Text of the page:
The circular vignette on the obverse of all 500-mil, £P1, £P5, £P10, £P50, and £P100 banknotes depicts the Citadel and Tower of David. It is loacated at part of the Western Wall of the Old City of Jerusalem next to the Jaffa Gate and the Armenian Quarter. After the Dome of the Rock, the Citadel area is perhaps Jerusalem's most prominent landmark. The Citadel (al-Qal'a in Arabic) is believed by most historians to have been built by the Judean King Herod in 24 B.C.E. as a palace in what was then the northwest corner of the Upper City on the slopes of Mt. Zion. It is said to stand on a fortress built by King David, as tradition holds that from here he first caught sight of Bathsheba. At the Citadel's northern end, Herod errected three enormous towers and their connecting ramparts to the memories of his elder brother Phasael, his faithful friend Hippicus, and his wife Mariamne, all of whom Herod had killed. Each tower was built with battlements and turrets for the defense of Jerusalem. When Titus destroyed Jerusalem in 70 C.E., he ordered these towers preserved as the defenses of the Roman Tenth Legion, whose name was Fretensis. The seal of this legion, the letters LXF (for Legionis X Fretentis), can be found in a number of places in the tower. However, all that remains today is the base of the northeast "Phasael" Tower which is now referred to as the Tower of David (Migdal David in Hebrew; Burj Daoud in Arabic).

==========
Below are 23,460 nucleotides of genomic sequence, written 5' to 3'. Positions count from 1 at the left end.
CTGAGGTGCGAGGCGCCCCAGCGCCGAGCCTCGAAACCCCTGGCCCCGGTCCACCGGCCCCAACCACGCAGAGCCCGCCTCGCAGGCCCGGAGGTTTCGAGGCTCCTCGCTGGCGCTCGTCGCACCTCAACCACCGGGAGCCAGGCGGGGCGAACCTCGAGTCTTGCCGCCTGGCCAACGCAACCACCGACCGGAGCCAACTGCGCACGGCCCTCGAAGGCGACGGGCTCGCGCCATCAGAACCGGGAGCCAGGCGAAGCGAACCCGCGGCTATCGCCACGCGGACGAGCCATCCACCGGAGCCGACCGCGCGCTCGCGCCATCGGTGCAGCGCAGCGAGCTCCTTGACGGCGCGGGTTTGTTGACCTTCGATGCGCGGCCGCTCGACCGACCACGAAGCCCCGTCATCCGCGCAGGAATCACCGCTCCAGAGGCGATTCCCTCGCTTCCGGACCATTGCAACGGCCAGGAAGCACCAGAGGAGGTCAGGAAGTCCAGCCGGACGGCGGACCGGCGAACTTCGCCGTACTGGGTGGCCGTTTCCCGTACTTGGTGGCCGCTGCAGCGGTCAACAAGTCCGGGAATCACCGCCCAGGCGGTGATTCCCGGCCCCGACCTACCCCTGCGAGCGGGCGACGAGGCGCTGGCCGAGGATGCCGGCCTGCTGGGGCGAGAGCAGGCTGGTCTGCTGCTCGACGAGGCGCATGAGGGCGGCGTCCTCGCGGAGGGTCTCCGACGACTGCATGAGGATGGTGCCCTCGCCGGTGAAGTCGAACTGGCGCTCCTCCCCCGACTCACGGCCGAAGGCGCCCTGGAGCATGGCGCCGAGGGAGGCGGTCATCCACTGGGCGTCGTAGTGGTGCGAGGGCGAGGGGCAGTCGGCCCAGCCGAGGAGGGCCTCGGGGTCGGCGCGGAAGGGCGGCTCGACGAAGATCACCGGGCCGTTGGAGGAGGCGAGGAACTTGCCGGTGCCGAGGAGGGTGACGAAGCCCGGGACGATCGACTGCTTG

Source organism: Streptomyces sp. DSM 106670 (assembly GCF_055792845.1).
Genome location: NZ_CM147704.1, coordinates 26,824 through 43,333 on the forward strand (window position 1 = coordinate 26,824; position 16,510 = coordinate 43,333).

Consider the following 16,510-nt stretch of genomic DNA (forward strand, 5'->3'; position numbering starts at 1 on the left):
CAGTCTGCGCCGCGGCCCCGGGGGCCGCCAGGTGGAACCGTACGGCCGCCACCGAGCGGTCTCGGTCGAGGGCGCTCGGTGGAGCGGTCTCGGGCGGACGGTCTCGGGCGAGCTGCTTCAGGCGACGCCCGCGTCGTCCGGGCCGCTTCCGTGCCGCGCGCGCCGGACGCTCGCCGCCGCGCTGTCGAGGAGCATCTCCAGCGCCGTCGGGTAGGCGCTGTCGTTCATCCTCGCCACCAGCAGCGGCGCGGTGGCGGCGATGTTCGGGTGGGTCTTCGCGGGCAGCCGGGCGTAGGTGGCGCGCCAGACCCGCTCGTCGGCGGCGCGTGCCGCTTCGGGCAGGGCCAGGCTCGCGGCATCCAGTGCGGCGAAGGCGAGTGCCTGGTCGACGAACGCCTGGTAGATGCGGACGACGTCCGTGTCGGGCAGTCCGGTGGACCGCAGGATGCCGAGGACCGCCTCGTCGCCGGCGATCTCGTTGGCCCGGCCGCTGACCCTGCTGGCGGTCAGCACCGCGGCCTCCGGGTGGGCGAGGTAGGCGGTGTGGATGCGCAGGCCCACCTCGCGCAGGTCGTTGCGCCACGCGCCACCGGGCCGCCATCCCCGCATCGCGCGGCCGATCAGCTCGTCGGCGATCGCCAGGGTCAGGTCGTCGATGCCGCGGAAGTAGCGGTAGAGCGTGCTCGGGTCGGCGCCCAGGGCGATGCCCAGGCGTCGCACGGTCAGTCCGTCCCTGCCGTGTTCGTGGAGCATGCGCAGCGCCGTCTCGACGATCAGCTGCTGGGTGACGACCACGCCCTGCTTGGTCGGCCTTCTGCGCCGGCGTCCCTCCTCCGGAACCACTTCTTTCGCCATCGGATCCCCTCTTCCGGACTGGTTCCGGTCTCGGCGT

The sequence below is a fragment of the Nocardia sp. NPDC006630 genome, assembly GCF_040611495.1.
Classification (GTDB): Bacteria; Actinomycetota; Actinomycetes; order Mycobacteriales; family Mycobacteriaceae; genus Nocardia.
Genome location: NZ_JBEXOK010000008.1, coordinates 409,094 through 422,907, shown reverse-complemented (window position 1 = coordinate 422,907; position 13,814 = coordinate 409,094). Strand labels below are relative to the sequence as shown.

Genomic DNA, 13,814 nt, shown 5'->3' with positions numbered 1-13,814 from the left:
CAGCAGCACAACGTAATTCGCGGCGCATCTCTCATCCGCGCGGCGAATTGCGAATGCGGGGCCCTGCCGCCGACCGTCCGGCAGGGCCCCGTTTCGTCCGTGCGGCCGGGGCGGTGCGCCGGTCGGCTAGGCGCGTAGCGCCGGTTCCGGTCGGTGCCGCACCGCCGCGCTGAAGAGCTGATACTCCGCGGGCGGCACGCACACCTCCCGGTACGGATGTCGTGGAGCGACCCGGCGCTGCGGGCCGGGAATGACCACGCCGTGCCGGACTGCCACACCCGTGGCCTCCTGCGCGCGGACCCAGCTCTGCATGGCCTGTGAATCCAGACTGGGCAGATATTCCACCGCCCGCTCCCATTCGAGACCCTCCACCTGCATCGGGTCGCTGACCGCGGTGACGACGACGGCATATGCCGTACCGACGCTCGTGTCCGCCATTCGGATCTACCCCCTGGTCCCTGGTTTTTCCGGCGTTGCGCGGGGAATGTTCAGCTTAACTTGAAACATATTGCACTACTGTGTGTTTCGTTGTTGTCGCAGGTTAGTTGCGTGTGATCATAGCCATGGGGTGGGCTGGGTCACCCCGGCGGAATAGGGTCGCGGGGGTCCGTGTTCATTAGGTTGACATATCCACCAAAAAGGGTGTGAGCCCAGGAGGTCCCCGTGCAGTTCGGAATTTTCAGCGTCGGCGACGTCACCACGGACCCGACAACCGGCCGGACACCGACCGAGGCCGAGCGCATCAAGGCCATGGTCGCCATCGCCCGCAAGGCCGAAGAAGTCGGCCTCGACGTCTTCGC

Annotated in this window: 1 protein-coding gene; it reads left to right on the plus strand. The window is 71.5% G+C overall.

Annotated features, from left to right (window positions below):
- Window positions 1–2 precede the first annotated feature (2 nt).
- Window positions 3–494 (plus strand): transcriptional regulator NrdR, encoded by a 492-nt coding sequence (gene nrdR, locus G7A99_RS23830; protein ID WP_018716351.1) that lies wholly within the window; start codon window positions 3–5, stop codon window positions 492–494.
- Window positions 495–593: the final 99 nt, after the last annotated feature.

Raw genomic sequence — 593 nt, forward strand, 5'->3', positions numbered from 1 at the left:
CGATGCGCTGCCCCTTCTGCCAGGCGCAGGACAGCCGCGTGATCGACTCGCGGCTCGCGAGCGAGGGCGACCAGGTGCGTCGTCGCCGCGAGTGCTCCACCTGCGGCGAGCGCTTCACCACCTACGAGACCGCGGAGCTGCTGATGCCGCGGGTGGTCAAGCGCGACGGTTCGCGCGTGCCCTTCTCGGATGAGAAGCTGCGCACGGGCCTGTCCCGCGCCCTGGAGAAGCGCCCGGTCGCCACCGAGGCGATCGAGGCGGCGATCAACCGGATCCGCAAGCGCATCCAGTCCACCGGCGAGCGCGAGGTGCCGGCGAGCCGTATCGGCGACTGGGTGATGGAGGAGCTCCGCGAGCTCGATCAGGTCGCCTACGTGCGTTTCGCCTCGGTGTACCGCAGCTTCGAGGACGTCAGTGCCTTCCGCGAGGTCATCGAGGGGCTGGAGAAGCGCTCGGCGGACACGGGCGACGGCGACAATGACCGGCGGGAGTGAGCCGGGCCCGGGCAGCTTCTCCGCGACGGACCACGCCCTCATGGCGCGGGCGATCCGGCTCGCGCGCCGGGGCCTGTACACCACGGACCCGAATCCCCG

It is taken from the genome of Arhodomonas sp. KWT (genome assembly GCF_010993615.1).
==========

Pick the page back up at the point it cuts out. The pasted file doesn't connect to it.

The Citadel was rebuilt by Suleiman the Magnificent in 1540 and contains Mameluke and Ottoman superstructures that were built on Hasmonian, Herodian, and Crusader ruins. The prominent minaret was added in 1665 as an addition to a 14th century mosque in the southwest corner of the palace. Because the view of the Citadel looks so impressive from outside the city walls, the tall minaret in the background is often incorrectly identified as the Tower of David.
The name Tower of David was probably applied after Herod's death, possibly being attributed to the biblical Song of Songs (4:4):
"Thy neck is like the Tower of David,
builded with turrets, whereon there hang a thousand
shields, all the armor of the mighty men."
Return to the Main Page
© 1999-2010, Howard M. Berlin.